PS Audio has come a long way since the end of the 90s’ when they introduced their first Power Plant PS300. Where many power line conditioners use extensive filtering schemes to scrub the noise and distortion components from your AC mains, the P10 regenerates new, 120 volt (or 220 for European customers) power, eliminating the noise and distortion from the power feeding your gear. We’ve just finished the photography on the P10 you see here, so watch for a review soon. We will be posting comments here and on our FB page, so feel free to ask questions and interact with us along the way!


TONEAudio Gear Review Index is Here!

TONEAudio Gear Review Index is Here!

We’ve reviewed a pretty big pile of gear in the last six years and it can be tough to wade through it all…

So, we’ve launched our new Review Index, which we will be updating 8 times per year to help you sort
it all out. Feel free to download it here:

Let us know what you think, and if there is anything we can do to make the data more accessible.


Now you can live in the Wilco Building…

Now you can live in the Wilco Building…

Our editor Bob Gendron (who lives in Chicago) just tipped me off to this incredible real estate deal…

No, it’s not a vacation timeshare in some bizarre place, it’s a luxury condo right in downtown Chicago. Show off your enthusiasm for modern architecture and Wilco with this 2 bedroom condo located in Bertrand Golberg’s Marina City, also displayed on the cover of Wilco’s Yankee Hotel Foxtrot.

Here’s a link: http://bit.ly/n3NJEo

$535,000 and a 42nd floor view of Chicago can be yours. Very cool.


The SME 3009: A vintage analog beauty

The SME 3009: A vintage analog beauty

Have you ever attended a top level car show and marveled at the level of craftsmanship that goes into restoring a vintage sports car?  The best ones always look like the car just rolled off the production line, as if time had stopped for the moment you were gazing at it.  If your object of desire happens to be the SME 3009 tonearm, look no further than smetonearms.com – they create, or more accurately recreate vintage SME tonearms at a concours level.

It didn’t hurt that my tonearm belonged to a good friends father and was actually a “one owner” model, so I had a decent arm to begin with.  And as any car restoration expert will tell you, the cosmetic bits are the toughest to replace, so if you can start out with a clean donor, it makes the job that much easier.  This particular arm looked fantastic and even had the original receipt in the box, when it was purchased new in the early 70′s with a Thorens turntable.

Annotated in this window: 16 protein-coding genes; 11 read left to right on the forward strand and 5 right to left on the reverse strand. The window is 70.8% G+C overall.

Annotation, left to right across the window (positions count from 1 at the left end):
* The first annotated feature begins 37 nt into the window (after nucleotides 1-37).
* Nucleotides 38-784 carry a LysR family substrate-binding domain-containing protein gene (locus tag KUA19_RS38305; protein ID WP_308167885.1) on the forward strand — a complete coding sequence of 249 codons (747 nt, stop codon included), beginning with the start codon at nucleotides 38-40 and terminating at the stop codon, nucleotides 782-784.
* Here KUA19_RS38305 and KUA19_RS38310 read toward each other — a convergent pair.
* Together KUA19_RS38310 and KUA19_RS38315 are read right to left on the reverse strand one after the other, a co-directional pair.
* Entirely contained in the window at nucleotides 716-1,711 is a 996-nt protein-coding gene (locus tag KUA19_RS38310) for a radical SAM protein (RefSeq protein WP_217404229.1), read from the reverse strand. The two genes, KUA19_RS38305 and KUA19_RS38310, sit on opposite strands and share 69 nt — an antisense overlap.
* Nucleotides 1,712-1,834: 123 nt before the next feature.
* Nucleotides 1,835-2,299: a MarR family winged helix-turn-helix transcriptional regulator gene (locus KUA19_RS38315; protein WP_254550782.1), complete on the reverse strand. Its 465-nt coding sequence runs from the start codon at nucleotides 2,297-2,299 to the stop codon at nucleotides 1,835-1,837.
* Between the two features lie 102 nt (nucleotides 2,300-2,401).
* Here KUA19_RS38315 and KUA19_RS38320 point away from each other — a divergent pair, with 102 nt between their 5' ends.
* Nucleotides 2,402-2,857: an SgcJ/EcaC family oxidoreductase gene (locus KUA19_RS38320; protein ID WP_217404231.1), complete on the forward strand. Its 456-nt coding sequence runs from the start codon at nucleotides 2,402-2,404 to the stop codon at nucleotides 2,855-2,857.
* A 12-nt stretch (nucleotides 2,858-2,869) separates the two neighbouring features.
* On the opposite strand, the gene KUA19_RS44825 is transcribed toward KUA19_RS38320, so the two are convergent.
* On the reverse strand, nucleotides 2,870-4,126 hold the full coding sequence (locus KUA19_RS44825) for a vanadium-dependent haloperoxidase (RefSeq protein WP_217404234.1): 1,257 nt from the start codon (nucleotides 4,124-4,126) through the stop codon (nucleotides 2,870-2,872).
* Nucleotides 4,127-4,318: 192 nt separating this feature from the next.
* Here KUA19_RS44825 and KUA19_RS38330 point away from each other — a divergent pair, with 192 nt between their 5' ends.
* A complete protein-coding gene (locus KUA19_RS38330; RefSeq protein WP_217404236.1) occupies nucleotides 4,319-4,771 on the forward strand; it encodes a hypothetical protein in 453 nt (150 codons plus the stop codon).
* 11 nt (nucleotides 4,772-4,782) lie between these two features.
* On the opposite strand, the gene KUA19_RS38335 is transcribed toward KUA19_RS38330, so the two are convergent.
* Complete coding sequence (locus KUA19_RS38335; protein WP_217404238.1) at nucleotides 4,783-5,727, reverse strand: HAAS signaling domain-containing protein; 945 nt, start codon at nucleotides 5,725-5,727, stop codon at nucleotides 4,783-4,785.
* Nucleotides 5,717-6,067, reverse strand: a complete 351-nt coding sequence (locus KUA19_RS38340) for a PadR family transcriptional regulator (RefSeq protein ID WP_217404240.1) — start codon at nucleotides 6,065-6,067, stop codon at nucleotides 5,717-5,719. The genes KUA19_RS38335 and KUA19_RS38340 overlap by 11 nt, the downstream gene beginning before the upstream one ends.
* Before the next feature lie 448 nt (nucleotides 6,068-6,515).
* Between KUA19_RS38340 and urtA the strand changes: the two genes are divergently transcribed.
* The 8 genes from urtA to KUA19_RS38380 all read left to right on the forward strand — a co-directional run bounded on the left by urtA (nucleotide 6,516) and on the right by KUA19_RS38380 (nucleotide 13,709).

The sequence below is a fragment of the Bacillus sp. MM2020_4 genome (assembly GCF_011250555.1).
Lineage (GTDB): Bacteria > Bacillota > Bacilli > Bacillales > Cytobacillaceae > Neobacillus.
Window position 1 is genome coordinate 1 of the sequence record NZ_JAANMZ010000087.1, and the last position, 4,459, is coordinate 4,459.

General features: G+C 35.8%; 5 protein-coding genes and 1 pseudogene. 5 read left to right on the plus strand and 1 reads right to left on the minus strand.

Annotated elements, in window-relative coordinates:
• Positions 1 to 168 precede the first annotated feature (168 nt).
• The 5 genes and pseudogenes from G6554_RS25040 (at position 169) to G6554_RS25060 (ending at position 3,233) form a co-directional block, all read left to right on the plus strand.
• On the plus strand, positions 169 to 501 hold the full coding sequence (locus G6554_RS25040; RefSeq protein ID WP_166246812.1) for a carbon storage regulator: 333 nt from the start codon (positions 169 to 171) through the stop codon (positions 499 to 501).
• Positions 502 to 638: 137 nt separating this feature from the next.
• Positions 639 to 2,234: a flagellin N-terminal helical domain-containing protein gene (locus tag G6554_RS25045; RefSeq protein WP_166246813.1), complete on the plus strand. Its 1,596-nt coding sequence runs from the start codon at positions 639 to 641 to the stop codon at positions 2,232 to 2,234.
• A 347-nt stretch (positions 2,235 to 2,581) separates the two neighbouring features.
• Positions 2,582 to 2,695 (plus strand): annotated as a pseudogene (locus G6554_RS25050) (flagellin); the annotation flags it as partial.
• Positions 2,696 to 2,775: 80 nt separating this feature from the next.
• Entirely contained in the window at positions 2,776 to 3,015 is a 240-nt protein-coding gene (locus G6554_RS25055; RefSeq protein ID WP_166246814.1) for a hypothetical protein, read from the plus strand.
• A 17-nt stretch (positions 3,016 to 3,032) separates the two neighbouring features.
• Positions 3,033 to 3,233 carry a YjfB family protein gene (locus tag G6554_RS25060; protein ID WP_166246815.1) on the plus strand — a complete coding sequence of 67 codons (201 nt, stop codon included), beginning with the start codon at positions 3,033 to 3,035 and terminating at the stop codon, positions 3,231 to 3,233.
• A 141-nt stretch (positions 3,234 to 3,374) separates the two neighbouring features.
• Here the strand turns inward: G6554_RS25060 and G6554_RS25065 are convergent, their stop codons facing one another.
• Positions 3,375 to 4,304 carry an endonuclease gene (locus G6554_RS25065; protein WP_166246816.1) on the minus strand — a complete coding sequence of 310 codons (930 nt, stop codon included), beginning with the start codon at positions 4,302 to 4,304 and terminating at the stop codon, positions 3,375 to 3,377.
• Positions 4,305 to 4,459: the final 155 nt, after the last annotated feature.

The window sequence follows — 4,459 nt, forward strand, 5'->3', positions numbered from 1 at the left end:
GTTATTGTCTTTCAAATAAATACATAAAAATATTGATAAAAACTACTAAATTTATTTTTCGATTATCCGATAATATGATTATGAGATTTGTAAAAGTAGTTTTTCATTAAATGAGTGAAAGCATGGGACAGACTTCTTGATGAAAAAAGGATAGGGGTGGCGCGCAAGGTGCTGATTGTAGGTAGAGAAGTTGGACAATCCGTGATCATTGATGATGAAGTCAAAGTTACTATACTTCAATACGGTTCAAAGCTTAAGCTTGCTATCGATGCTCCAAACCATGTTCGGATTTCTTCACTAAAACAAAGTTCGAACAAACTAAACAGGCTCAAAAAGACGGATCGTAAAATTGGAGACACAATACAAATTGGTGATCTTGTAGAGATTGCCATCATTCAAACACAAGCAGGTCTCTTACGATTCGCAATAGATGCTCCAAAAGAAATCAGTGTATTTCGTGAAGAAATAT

Proprietor Alfred Kayser is an affable guy and he knows vintage SME inside and out.  He assured me that the tonearm would be completely rebuilt from the ground up and completely rewired all the way back to the RCA plugs.  The final result is truly beautiful to behold, but Alfred also told me that one of their arms would stand up to the best that today’s market has to offer.  After a day of listening, I can’t argue with him, but the real differences will be revealed when we mount the 3009 to one of our two AVID Volvere SP turntables and compare it directly to another AVID Volvere SP with an identical Dynavector DV-20xl cartridge and a current SME 309 tonearm.  But for now, it certainly sounds fab on my AVID Diva II SP.

With 3009 arms selling as cheap as $150 these days (with a typical model about $300-$450), the $400-$600 that SME Tonearms charges is a bargain, perhaps one of the best bargains in high end audio I’ve seen.


Not Exactly Your Dad’s Walkman

Not Exactly Your Dad’s Walkman

With all of the emphasis on digital music recording these days, I’ve decided to make an about face and dramatically go old-school. Back in the 80s, the Nakamichi 550 was the ultimate portable analog recording deck. With peak reading meters and solid frequency response out to 18khz, it’s highly capable as a home or portable machine. Originally, it was meant to run on an AC adapter or 8 D-Cell batteries. (Buying that many batteries made me feel like Radio Raheem in Do the Right Thing. “I said D batteries, motherfucker!”) To stay green, a Black Lightning rechargeable battery supply is on the way from Red Wine Audio http://redwineaudio.com/components/black_lightning .

The unit pictured here is just about finished getting tuned up by the master, Willy Hermann from Willy Hermann Services. If you’ve got a Nakamichi deck that needs attention, give Willy a call. He rebuilt my Nakamichi Dragon to perfection and since its return, my reel-to-reel deck has been collecting dust. Who knows? Perhaps the 550 might make an appearance at one of next year’s hi-fi shows.

www.willyhermannservices.com


AVID’s new SCT Cable Arrives For Review

AVID’s new SCT Cable Arrives For Review

Building on the success of its latest phono preamplifiers, UK turntable manufacturer AVID has set its sights on the cable market. We’ve received the SCT interconnects and ACT speaker cable, so they are playing nicely in system two, consisting of the McIntosh C500 control center, ARC REF 150 power amplifier, and a pair of B&W 802 Diamond loudspeakers. Of course, there is an AVID table in the mix—two of them, actually, the Diva II and Diva II SP (also in for review).